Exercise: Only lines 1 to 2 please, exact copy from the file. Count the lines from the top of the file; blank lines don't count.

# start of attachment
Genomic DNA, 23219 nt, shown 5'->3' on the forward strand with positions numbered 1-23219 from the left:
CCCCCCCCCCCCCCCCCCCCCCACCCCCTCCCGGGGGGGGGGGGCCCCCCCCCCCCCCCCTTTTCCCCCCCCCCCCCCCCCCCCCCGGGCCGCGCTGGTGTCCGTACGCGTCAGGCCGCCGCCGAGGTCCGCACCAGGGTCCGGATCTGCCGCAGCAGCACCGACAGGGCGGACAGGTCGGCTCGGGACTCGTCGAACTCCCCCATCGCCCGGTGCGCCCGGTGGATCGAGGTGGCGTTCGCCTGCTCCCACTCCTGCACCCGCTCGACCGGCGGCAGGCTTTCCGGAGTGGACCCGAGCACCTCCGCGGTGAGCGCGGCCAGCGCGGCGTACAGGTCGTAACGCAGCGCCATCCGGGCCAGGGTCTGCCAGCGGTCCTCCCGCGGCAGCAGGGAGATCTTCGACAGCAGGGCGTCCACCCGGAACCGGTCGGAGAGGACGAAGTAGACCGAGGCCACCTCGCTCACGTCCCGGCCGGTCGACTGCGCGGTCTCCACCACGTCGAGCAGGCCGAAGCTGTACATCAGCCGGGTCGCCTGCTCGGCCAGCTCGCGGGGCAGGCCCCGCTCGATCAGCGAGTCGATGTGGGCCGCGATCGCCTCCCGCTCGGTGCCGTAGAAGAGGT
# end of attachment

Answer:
Genomic DNA, 23219 nt, shown 5'->3' on the forward strand with positions numbered 1-23219 from the left:
CCCCCCCCCCCCCCCCCCCCCCACCCCCTCCCGGGGGGGGGGGGCCCCCCCCCCCCCCCCTTTTCCCCCCCCCCCCCCCCCCCCCCGGGCCGCGCTGGTGTCCGTACGCGTCAGGCCGCCGCCGAGGTCCGCACCAGGGTCCGGATCTGCCGCAGCAGCACCGACAGGGCGGACAGGTCGGCTCGGGACTCGTCGAACTCCCCCATCGCCCGGTGCGCCCGGTGGATCGAGGTGGCGTTCGCCTGCTCCCACTCCTGCACCCGCTCGACCGGCGGCAGGCTTTCCGGAGTGGACCCGAGCACCTCCGCGGTGAGCGCGGCCAGCGCGGCGTACAGGTCGTAACGCAGCGCCATCCGGGCCAGGGTCTGCCAGCGGTCCTCCCGCGGCAGCAGGGAGATCTTCGACAGCAGGGCGTCCACCCGGAACCGGTCGGAGAGGACGAAGTAGACCGAGGCCACCTCGCTCACGTCCCGGCCGGTCGACTGCGCGGTCTCCACCACGTCGAGCAGGCCGAAGCTGTACATCAGCCGGGTCGCCTGCTCGGCCAGCTCGCGGGGCAGGCCCCGCTCGATCAGCGAGTCGATGTGGGCCGCGATCGCCTCCCGCTCGGTGCCGTAGAAGAGGT